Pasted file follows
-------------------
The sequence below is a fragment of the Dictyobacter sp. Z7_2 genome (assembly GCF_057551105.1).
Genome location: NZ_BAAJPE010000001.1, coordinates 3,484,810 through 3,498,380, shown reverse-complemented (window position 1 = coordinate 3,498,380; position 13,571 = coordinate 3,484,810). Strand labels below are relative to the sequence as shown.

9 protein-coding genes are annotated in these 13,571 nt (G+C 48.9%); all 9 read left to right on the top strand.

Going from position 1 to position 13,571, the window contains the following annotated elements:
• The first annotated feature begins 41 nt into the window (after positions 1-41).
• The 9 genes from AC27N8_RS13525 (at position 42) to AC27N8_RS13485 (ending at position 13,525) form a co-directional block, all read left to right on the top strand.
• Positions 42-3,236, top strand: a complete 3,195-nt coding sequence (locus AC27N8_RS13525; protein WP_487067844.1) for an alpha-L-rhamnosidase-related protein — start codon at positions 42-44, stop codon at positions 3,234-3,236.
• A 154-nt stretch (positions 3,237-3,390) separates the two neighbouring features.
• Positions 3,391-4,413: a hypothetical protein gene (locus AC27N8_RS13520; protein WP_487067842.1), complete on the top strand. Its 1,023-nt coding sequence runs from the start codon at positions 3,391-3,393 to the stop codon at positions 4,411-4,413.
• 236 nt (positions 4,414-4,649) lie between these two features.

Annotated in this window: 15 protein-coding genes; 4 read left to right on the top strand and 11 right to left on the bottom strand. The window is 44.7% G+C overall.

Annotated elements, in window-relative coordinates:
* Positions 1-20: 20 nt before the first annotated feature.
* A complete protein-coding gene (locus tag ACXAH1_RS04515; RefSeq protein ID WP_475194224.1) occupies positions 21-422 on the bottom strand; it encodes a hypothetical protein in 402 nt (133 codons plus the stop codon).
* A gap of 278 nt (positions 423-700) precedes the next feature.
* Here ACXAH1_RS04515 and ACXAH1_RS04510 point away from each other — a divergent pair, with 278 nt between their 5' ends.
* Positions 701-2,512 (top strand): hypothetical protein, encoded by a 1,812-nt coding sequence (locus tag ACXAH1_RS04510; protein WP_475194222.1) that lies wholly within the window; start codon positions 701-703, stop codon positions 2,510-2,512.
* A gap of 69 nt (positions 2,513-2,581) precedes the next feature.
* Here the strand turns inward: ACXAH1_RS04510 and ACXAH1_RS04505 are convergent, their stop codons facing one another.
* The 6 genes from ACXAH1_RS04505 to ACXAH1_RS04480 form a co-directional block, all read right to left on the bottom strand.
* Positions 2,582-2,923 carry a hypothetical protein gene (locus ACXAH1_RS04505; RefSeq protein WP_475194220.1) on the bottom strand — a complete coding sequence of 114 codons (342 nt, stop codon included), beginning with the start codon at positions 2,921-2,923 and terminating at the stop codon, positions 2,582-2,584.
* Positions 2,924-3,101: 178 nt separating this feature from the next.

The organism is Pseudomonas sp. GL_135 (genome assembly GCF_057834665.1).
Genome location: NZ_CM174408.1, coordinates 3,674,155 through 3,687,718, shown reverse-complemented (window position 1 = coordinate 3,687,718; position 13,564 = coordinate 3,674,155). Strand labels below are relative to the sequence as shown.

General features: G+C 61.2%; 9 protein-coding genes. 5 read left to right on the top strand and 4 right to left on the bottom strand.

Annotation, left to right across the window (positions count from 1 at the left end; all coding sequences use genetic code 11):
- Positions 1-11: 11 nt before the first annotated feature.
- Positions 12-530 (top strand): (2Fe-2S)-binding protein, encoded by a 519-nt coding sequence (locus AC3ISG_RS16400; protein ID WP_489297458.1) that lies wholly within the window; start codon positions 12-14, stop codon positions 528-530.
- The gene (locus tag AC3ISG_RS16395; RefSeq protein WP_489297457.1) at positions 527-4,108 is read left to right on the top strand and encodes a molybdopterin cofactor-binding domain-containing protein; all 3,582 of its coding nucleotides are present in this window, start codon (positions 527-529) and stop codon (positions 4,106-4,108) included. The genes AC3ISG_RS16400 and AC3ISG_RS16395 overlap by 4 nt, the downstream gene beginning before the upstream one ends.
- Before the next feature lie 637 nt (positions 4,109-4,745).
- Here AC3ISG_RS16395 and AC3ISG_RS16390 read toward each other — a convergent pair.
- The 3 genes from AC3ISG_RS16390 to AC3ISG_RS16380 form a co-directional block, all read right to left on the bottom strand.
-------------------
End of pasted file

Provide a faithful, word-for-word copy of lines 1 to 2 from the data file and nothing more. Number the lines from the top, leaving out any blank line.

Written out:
The sequence below is a fragment of the Dictyobacter sp. Z7_2 genome (assembly GCF_057551105.1).
Genome location: NZ_BAAJPE010000001.1, coordinates 3,484,810 through 3,498,380, shown reverse-complemented (window position 1 = coordinate 3,498,380; position 13,571 = coordinate 3,484,810). Strand labels below are relative to the sequence as shown.